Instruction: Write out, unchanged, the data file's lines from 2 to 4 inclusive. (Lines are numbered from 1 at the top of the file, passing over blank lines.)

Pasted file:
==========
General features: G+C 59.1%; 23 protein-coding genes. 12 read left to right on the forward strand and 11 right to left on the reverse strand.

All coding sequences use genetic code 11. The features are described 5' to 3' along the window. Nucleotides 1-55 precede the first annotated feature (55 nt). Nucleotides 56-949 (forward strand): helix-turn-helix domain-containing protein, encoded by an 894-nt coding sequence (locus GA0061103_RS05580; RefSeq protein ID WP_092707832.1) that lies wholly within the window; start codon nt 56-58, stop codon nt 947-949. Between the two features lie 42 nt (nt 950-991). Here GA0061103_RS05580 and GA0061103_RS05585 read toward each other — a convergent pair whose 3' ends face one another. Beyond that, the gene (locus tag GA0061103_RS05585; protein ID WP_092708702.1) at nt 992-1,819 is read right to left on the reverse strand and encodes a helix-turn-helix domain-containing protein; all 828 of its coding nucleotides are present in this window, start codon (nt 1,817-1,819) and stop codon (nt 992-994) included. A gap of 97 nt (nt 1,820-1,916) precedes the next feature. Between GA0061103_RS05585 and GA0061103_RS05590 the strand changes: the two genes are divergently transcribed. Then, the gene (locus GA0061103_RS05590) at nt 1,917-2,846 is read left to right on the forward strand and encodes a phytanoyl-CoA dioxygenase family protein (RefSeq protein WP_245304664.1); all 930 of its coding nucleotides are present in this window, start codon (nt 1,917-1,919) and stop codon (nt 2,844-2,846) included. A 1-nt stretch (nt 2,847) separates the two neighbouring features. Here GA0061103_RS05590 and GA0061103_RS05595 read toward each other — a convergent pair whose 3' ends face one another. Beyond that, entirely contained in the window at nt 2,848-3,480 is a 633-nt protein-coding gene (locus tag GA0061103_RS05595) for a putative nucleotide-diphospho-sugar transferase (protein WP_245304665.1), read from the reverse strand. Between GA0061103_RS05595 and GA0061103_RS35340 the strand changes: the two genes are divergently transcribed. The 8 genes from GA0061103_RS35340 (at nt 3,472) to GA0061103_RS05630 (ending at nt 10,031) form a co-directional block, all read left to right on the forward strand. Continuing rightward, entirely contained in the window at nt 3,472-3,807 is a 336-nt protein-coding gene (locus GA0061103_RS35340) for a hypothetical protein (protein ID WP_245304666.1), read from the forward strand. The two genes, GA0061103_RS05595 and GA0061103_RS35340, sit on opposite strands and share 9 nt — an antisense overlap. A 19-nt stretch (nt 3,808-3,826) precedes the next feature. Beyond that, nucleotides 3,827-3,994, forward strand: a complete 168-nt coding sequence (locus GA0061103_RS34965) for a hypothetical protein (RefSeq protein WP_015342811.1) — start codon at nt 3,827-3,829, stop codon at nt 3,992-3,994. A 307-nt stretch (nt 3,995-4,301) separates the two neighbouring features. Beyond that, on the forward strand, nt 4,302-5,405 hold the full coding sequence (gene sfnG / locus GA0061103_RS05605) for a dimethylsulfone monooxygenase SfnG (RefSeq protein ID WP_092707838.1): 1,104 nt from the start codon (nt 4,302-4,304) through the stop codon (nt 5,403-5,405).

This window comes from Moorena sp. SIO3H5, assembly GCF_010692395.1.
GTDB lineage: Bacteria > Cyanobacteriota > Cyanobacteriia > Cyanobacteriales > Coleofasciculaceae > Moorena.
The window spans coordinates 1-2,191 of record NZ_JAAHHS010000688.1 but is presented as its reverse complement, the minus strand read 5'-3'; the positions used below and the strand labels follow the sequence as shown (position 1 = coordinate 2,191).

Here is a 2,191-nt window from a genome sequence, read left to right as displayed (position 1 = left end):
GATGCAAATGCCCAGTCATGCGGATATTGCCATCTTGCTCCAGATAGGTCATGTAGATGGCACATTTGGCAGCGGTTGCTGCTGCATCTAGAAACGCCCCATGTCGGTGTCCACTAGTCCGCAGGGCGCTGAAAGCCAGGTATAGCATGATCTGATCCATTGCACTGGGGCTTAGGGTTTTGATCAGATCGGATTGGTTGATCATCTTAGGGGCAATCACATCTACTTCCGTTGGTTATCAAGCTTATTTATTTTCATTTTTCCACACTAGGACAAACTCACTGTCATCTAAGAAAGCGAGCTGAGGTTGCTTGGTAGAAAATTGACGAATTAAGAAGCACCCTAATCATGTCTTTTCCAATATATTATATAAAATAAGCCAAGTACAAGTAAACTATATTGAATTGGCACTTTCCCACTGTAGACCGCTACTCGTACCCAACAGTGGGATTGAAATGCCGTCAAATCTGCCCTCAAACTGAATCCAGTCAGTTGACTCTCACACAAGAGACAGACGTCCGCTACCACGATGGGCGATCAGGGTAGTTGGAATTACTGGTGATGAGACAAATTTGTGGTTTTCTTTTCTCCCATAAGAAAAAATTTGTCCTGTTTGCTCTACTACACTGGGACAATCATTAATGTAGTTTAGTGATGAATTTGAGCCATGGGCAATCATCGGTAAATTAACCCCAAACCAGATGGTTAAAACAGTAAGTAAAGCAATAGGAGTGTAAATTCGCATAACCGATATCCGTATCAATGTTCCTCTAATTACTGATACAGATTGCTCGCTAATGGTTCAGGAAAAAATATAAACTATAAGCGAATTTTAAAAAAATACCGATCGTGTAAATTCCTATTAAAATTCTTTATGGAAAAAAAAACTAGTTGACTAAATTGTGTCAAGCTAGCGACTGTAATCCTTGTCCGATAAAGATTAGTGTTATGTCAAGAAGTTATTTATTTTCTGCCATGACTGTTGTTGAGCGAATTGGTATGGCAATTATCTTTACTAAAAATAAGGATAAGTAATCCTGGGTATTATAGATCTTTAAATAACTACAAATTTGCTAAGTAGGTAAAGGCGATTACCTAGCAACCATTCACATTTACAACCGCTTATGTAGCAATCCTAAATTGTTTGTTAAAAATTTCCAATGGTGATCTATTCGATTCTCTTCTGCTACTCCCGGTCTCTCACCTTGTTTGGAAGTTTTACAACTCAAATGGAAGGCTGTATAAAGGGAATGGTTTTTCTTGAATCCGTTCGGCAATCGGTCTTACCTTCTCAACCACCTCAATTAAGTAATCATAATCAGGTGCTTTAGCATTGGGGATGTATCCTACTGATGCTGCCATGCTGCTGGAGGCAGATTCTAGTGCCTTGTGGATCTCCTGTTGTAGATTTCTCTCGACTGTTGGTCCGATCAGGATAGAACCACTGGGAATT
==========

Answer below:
All coding sequences use genetic code 11. The features are described 5' to 3' along the window. Nucleotides 1-55 precede the first annotated feature (55 nt). Nucleotides 56-949 (forward strand): helix-turn-helix domain-containing protein, encoded by an 894-nt coding sequence (locus GA0061103_RS05580; RefSeq protein ID WP_092707832.1) that lies wholly within the window; start codon nt 56-58, stop codon nt 947-949. Between the two features lie 42 nt (nt 950-991). Here GA0061103_RS05580 and GA0061103_RS05585 read toward each other — a convergent pair whose 3' ends face one another. Beyond that, the gene (locus tag GA0061103_RS05585; protein ID WP_092708702.1) at nt 992-1,819 is read right to left on the reverse strand and encodes a helix-turn-helix domain-containing protein; all 828 of its coding nucleotides are present in this window, start codon (nt 1,817-1,819) and stop codon (nt 992-994) included. A gap of 97 nt (nt 1,820-1,916) precedes the next feature. Between GA0061103_RS05585 and GA0061103_RS05590 the strand changes: the two genes are divergently transcribed. Then, the gene (locus GA0061103_RS05590) at nt 1,917-2,846 is read left to right on the forward strand and encodes a phytanoyl-CoA dioxygenase family protein (RefSeq protein WP_245304664.1); all 930 of its coding nucleotides are present in this window, start codon (nt 1,917-1,919) and stop codon (nt 2,844-2,846) included. A 1-nt stretch (nt 2,847) separates the two neighbouring features. Here GA0061103_RS05590 and GA0061103_RS05595 read toward each other — a convergent pair whose 3' ends face one another. Beyond that, entirely contained in the window at nt 2,848-3,480 is a 633-nt protein-coding gene (locus tag GA0061103_RS05595) for a putative nucleotide-diphospho-sugar transferase (protein WP_245304665.1), read from the reverse strand. Between GA0061103_RS05595 and GA0061103_RS35340 the strand changes: the two genes are divergently transcribed. The 8 genes from GA0061103_RS35340 (at nt 3,472) to GA0061103_RS05630 (ending at nt 10,031) form a co-directional block, all read left to right on the forward strand. Continuing rightward, entirely contained in the window at nt 3,472-3,807 is a 336-nt protein-coding gene (locus GA0061103_RS35340) for a hypothetical protein (protein ID WP_245304666.1), read from the forward strand. The two genes, GA0061103_RS05595 and GA0061103_RS35340, sit on opposite strands and share 9 nt — an antisense overlap. A 19-nt stretch (nt 3,808-3,826) precedes the next feature. Beyond that, nucleotides 3,827-3,994, forward strand: a complete 168-nt coding sequence (locus GA0061103_RS34965) for a hypothetical protein (RefSeq protein WP_015342811.1) — start codon at nt 3,827-3,829, stop codon at nt 3,992-3,994. A 307-nt stretch (nt 3,995-4,301) separates the two neighbouring features. Beyond that, on the forward strand, nt 4,302-5,405 hold the full coding sequence (gene sfnG / locus GA0061103_RS05605) for a dimethylsulfone monooxygenase SfnG (RefSeq protein ID WP_092707838.1): 1,104 nt from the start codon (nt 4,302-4,304) through the stop codon (nt 5,403-5,405).

This window comes from Moorena sp. SIO3H5, assembly GCF_010692395.1.
GTDB lineage: Bacteria > Cyanobacteriota > Cyanobacteriia > Cyanobacteriales > Coleofasciculaceae > Moorena.